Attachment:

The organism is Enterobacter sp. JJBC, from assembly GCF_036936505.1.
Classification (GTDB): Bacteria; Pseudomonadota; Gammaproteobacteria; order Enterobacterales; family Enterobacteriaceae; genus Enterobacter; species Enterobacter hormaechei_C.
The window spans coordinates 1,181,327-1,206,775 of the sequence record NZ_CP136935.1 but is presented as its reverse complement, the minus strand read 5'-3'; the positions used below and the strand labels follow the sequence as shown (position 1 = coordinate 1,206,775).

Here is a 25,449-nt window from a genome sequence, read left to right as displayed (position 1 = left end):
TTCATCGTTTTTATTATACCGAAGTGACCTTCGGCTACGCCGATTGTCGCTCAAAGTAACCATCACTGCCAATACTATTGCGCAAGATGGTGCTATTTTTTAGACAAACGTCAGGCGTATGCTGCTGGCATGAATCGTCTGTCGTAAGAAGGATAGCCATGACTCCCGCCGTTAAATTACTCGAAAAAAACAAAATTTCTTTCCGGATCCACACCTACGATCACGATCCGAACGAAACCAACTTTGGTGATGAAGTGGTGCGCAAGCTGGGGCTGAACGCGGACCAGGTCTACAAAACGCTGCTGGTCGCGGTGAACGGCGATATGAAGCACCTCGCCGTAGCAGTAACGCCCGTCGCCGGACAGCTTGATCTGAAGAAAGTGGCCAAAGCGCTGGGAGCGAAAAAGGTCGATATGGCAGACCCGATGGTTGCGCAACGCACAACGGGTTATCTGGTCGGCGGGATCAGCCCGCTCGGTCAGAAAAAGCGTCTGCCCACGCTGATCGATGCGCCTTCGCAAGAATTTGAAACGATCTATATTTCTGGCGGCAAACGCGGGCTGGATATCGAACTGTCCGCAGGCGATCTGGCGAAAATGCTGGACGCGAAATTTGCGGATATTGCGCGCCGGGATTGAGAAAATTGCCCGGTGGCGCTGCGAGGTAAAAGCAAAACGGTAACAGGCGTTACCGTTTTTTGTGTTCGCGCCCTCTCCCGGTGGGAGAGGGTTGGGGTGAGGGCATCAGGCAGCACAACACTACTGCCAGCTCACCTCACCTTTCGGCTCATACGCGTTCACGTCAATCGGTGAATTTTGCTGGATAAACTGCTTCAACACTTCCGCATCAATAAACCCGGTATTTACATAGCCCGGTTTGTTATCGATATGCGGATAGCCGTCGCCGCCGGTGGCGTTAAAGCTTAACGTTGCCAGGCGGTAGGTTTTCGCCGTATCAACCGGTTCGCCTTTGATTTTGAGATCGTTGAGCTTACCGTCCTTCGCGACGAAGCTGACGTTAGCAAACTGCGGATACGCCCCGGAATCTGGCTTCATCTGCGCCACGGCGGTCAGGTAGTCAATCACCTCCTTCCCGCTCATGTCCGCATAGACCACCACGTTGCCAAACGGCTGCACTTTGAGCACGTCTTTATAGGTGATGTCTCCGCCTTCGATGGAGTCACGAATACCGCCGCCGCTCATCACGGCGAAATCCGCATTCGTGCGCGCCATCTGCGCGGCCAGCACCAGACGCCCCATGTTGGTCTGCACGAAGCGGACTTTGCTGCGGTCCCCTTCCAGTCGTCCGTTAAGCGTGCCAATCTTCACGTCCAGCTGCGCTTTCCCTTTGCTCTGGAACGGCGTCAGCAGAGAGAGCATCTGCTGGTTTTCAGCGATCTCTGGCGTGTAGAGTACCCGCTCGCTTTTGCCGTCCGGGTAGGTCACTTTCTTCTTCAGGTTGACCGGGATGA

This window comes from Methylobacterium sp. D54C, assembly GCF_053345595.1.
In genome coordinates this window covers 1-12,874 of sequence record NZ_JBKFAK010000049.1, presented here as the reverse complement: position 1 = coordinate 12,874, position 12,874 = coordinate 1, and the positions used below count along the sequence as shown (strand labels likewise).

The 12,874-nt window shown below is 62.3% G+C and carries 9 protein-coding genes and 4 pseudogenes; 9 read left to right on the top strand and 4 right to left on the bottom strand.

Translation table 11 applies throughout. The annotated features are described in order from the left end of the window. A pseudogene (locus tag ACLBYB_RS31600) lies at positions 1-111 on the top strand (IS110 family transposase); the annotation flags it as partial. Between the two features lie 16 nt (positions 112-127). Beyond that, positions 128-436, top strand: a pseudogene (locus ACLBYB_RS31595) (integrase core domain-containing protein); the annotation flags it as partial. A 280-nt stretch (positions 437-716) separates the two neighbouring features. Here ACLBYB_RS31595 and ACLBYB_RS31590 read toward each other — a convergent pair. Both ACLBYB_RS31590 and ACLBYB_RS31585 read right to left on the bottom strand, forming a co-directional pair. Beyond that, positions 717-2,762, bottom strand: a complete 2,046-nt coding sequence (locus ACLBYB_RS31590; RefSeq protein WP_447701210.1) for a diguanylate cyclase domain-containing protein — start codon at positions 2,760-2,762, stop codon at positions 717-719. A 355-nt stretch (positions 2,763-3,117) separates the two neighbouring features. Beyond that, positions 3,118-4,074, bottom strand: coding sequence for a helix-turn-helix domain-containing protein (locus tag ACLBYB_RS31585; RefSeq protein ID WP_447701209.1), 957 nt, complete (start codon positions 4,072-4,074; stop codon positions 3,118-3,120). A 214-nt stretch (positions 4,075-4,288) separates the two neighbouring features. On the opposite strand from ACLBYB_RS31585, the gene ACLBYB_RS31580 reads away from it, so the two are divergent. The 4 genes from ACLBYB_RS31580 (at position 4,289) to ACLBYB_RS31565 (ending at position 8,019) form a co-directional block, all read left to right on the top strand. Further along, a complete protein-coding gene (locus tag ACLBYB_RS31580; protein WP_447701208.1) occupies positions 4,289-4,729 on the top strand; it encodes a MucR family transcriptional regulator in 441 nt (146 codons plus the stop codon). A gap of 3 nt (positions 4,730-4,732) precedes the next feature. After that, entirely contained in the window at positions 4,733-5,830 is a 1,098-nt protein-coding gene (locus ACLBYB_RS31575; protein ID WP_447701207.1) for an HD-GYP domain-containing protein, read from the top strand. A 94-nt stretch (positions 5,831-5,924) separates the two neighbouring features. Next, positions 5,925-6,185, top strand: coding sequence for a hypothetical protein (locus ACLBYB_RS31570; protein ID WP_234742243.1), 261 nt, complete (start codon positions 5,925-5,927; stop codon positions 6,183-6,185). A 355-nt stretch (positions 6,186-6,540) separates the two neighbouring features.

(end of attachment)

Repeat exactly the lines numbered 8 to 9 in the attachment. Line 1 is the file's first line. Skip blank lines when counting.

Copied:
The 12,874-nt window shown below is 62.3% G+C and carries 9 protein-coding genes and 4 pseudogenes; 9 read left to right on the top strand and 4 right to left on the bottom strand.

Translation table 11 applies throughout. The annotated features are described in order from the left end of the window. A pseudogene (locus tag ACLBYB_RS31600) lies at positions 1-111 on the top strand (IS110 family transposase); the annotation flags it as partial. Between the two features lie 16 nt (positions 112-127). Beyond that, positions 128-436, top strand: a pseudogene (locus ACLBYB_RS31595) (integrase core domain-containing protein); the annotation flags it as partial. A 280-nt stretch (positions 437-716) separates the two neighbouring features. Here ACLBYB_RS31595 and ACLBYB_RS31590 read toward each other — a convergent pair. Both ACLBYB_RS31590 and ACLBYB_RS31585 read right to left on the bottom strand, forming a co-directional pair. Beyond that, positions 717-2,762, bottom strand: a complete 2,046-nt coding sequence (locus ACLBYB_RS31590; RefSeq protein WP_447701210.1) for a diguanylate cyclase domain-containing protein — start codon at positions 2,760-2,762, stop codon at positions 717-719. A 355-nt stretch (positions 2,763-3,117) separates the two neighbouring features. Beyond that, positions 3,118-4,074, bottom strand: coding sequence for a helix-turn-helix domain-containing protein (locus tag ACLBYB_RS31585; RefSeq protein ID WP_447701209.1), 957 nt, complete (start codon positions 4,072-4,074; stop codon positions 3,118-3,120). A 214-nt stretch (positions 4,075-4,288) separates the two neighbouring features. On the opposite strand from ACLBYB_RS31585, the gene ACLBYB_RS31580 reads away from it, so the two are divergent. The 4 genes from ACLBYB_RS31580 (at position 4,289) to ACLBYB_RS31565 (ending at position 8,019) form a co-directional block, all read left to right on the top strand. Further along, a complete protein-coding gene (locus tag ACLBYB_RS31580; protein WP_447701208.1) occupies positions 4,289-4,729 on the top strand; it encodes a MucR family transcriptional regulator in 441 nt (146 codons plus the stop codon). A gap of 3 nt (positions 4,730-4,732) precedes the next feature. After that, entirely contained in the window at positions 4,733-5,830 is a 1,098-nt protein-coding gene (locus ACLBYB_RS31575; protein ID WP_447701207.1) for an HD-GYP domain-containing protein, read from the top strand. A 94-nt stretch (positions 5,831-5,924) separates the two neighbouring features. Next, positions 5,925-6,185, top strand: coding sequence for a hypothetical protein (locus ACLBYB_RS31570; protein ID WP_234742243.1), 261 nt, complete (start codon positions 5,925-5,927; stop codon positions 6,183-6,185). A 355-nt stretch (positions 6,186-6,540) separates the two neighbouring features.